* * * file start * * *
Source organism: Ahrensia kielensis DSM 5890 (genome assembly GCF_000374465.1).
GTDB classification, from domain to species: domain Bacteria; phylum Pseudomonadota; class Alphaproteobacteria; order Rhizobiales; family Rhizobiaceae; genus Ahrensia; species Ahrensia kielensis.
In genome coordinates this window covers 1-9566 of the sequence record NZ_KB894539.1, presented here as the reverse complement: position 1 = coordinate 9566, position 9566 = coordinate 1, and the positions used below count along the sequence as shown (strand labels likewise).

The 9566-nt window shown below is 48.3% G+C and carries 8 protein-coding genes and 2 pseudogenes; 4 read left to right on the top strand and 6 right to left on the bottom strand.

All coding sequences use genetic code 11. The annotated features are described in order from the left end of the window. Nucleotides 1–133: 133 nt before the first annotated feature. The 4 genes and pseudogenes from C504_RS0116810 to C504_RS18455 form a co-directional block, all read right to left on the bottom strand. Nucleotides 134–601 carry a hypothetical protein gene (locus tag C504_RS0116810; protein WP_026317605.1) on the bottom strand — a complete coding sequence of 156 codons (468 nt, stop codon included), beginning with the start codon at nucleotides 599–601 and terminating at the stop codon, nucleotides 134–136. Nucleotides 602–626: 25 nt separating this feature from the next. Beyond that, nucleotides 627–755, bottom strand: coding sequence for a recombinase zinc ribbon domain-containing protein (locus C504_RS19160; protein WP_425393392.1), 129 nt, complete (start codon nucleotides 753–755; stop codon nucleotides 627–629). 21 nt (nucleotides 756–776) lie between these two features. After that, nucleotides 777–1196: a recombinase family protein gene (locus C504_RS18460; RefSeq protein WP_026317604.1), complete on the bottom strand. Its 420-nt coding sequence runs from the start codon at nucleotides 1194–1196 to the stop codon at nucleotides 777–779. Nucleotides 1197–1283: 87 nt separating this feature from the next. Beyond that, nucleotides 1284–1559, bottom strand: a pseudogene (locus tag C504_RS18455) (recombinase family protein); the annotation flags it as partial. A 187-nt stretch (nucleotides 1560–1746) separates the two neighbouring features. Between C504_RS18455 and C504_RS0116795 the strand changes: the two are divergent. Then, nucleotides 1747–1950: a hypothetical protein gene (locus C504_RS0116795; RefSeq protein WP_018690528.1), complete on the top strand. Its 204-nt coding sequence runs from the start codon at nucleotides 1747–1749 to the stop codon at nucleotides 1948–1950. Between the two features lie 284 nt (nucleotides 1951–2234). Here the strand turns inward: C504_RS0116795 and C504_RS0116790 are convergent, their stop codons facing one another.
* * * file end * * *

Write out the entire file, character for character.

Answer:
Source organism: Ahrensia kielensis DSM 5890 (genome assembly GCF_000374465.1).
GTDB classification, from domain to species: domain Bacteria; phylum Pseudomonadota; class Alphaproteobacteria; order Rhizobiales; family Rhizobiaceae; genus Ahrensia; species Ahrensia kielensis.
In genome coordinates this window covers 1-9566 of the sequence record NZ_KB894539.1, presented here as the reverse complement: position 1 = coordinate 9566, position 9566 = coordinate 1, and the positions used below count along the sequence as shown (strand labels likewise).

The 9566-nt window shown below is 48.3% G+C and carries 8 protein-coding genes and 2 pseudogenes; 4 read left to right on the top strand and 6 right to left on the bottom strand.

All coding sequences use genetic code 11. The annotated features are described in order from the left end of the window. Nucleotides 1–133: 133 nt before the first annotated feature. The 4 genes and pseudogenes from C504_RS0116810 to C504_RS18455 form a co-directional block, all read right to left on the bottom strand. Nucleotides 134–601 carry a hypothetical protein gene (locus tag C504_RS0116810; protein WP_026317605.1) on the bottom strand — a complete coding sequence of 156 codons (468 nt, stop codon included), beginning with the start codon at nucleotides 599–601 and terminating at the stop codon, nucleotides 134–136. Nucleotides 602–626: 25 nt separating this feature from the next. Beyond that, nucleotides 627–755, bottom strand: coding sequence for a recombinase zinc ribbon domain-containing protein (locus C504_RS19160; protein WP_425393392.1), 129 nt, complete (start codon nucleotides 753–755; stop codon nucleotides 627–629). 21 nt (nucleotides 756–776) lie between these two features. After that, nucleotides 777–1196: a recombinase family protein gene (locus C504_RS18460; RefSeq protein WP_026317604.1), complete on the bottom strand. Its 420-nt coding sequence runs from the start codon at nucleotides 1194–1196 to the stop codon at nucleotides 777–779. Nucleotides 1197–1283: 87 nt separating this feature from the next. Beyond that, nucleotides 1284–1559, bottom strand: a pseudogene (locus tag C504_RS18455) (recombinase family protein); the annotation flags it as partial. A 187-nt stretch (nucleotides 1560–1746) separates the two neighbouring features. Between C504_RS18455 and C504_RS0116795 the strand changes: the two are divergent. Then, nucleotides 1747–1950: a hypothetical protein gene (locus C504_RS0116795; RefSeq protein WP_018690528.1), complete on the top strand. Its 204-nt coding sequence runs from the start codon at nucleotides 1747–1749 to the stop codon at nucleotides 1948–1950. Between the two features lie 284 nt (nucleotides 1951–2234). Here the strand turns inward: C504_RS0116795 and C504_RS0116790 are convergent, their stop codons facing one another.